Hoping you are all enjoying the process. What will happen this term? Excited!

Sunday, 15 November 2015

Ethical Consideration

So I'm finally deciding that I'd like to look at the psychological side of teaching dance. What will this mean as far as ethical consideration is concerned?
-I'm looking at psychological issues in children so I will need parental permission for all children involved.
-I will need my DBS check to be in place.
-Some parents may wish to see any questionnaires or want to know the sort of information being asked of their children, so I will need to provide them with this.
-If I decide to video any classes again parental permission will need to be attained.
I will need to check the insurance policy of where I work to check I'm covered for the work and research I want to do.
-I will need to obtain permission from my work place to carry out this research.
-I will need to have the children's agreement to be involved in the research.

Anyone with any further thoughts would be gratefully received.

Thursday, 5 November 2015

Why are you thankful for dance?

I saw a Facebook post called "Why are you thankful for dance?" which Ainsley posted and after reading it wanted to add my thoughts. It could almost be a research question!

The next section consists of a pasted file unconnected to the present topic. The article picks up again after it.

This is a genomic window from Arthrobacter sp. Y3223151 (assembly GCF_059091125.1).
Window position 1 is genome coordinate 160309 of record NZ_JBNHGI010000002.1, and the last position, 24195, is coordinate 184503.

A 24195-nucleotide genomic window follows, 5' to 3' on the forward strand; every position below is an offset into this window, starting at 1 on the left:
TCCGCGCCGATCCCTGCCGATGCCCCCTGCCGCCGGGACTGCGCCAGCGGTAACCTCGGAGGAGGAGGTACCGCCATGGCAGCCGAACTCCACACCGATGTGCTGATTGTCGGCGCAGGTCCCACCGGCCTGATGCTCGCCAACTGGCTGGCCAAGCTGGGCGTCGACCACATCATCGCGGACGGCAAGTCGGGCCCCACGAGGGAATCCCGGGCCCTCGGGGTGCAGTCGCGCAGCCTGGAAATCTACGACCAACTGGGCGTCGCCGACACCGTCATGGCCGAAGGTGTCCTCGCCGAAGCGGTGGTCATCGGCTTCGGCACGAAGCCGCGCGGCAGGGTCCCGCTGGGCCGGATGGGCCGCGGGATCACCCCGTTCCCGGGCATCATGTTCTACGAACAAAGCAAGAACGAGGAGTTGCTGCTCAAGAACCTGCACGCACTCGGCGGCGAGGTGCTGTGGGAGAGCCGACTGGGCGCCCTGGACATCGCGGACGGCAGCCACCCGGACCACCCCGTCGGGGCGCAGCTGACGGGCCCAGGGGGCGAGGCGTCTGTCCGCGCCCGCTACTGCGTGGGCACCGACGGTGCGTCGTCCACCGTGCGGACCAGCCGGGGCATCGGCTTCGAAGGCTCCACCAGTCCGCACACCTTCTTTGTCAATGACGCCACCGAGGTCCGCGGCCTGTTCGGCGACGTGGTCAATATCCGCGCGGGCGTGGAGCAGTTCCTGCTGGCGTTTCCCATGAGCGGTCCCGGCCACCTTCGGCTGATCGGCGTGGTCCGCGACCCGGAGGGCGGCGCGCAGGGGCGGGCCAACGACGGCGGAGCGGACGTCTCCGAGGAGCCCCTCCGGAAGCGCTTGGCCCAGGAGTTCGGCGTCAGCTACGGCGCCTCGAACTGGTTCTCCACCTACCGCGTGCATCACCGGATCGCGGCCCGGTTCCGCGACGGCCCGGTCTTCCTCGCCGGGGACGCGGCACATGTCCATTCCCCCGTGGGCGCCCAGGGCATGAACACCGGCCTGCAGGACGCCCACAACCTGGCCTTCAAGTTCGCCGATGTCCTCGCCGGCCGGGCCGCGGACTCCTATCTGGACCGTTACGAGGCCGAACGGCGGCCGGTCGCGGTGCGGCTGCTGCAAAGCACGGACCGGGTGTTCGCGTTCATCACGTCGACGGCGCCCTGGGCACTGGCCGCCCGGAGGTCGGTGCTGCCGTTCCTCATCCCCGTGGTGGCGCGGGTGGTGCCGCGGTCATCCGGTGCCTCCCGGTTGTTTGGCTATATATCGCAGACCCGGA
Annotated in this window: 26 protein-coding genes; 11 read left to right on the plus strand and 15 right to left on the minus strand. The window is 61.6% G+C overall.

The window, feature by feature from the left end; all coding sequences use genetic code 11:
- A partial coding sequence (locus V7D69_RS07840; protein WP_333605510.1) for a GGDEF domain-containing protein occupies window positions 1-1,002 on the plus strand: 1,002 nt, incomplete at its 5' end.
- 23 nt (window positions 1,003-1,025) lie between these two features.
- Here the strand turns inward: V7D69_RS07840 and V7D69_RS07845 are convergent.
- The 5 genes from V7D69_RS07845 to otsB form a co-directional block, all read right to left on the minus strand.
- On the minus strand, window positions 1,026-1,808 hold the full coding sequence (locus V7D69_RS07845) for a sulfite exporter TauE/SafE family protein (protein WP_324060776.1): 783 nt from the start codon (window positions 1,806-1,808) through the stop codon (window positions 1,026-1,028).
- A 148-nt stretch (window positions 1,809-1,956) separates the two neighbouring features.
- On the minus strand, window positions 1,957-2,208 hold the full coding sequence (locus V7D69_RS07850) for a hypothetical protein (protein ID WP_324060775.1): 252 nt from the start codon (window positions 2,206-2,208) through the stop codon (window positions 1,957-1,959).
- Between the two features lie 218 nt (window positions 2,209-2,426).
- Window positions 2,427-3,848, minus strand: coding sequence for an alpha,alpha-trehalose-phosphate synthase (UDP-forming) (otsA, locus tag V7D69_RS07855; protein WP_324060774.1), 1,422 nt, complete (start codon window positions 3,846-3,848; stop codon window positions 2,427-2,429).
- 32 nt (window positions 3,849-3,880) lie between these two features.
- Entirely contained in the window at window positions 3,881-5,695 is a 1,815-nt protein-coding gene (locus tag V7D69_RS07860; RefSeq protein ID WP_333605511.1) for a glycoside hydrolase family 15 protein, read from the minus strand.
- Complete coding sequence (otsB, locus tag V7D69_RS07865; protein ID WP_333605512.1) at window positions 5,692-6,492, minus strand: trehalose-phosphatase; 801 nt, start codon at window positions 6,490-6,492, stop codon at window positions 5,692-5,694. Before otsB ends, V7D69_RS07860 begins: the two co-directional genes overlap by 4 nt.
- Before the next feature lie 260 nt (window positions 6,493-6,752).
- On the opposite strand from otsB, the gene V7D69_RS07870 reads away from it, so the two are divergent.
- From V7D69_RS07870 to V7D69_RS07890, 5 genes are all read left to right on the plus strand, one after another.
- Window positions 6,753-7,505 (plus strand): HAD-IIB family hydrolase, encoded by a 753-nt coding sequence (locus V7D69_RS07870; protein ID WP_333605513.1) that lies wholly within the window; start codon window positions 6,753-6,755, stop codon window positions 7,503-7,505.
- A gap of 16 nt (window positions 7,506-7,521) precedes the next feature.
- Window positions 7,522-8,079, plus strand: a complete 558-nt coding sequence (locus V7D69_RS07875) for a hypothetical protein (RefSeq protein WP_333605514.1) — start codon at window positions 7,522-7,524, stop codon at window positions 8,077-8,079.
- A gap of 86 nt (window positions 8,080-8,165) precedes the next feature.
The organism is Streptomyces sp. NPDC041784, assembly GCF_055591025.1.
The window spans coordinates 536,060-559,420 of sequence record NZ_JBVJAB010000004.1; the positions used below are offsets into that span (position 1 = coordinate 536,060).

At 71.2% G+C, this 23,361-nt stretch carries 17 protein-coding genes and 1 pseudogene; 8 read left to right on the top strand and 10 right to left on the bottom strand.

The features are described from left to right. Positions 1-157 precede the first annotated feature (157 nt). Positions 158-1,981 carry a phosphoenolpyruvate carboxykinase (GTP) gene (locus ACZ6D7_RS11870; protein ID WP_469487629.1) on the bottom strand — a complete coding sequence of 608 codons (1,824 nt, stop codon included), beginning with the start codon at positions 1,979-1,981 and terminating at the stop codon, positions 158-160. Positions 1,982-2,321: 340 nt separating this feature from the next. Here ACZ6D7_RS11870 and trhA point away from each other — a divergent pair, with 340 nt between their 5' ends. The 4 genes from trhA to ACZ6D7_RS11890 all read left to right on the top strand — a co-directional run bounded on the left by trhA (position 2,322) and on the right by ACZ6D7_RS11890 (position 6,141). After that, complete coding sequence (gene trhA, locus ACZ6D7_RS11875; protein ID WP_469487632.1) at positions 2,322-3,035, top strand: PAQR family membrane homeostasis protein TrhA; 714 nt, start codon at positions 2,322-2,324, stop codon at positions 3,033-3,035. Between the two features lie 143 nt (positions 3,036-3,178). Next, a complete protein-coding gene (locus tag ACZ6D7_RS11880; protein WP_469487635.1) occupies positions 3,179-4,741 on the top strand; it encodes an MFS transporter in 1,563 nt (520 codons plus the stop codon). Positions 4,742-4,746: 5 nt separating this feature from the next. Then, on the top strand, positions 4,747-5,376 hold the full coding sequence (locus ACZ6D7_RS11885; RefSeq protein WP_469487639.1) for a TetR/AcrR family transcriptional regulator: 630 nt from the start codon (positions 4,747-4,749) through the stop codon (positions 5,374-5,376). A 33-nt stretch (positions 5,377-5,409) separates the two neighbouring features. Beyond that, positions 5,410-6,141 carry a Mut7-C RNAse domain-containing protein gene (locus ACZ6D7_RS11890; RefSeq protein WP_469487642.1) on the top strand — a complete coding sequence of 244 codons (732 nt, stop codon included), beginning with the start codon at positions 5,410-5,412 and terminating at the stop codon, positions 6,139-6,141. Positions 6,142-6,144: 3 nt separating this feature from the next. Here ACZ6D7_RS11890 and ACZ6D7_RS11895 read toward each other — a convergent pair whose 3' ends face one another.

I'm thankful for dance for many reasons and these have changed over the years, however I think they all contribute to who I am today. When I was little about 6 years old my parents divorced. For various reasons I had to grow up quick but my dancing was where I could be who I wanted to be, which was me. I wasn't the little girl in between my parents or trying to put on a brave face because our family home was being sold. I could express myself while I was dancing and loved the exertion and complexity that I was being asked to do. The studios became my home from home.
When I moved from Australia to England at the age of 14, dance was my connection to my home of Australia. It was what I knew in a world that had become very unfamiliar. Having lived in a country which was very safe and I could go where I wanted pretty much whenever I wanted, to an all girls boarding school in Hertfordshire in the middle of nowhere. Dancing was my release and my safe place.
At dance college I found a new way to express myself other than ballet which is what I had done largely up until then. Contemporary dance released so much more and going to London Contemporary Dance School to study contemporary and choreography allowed me to delve deeper. I gained new movement to express myself and my new Christian faith.
Teaching allows me to pass on my love of dance and still allows me time to look at how I'm developing and growing as a person with and through my dance.
Dance for me is a vital connection into who I am as a person. Not just as a teacher but as a wife, mother, friend and Christain. I am thankful that dance has been a part of who I am to help me in life and to help me to understand myself better.

Thursday, 22 October 2015

Martha Graham and George Balanchine

Martha Graham and George Balanchine
Notions of knowledge,certainty and body positivism.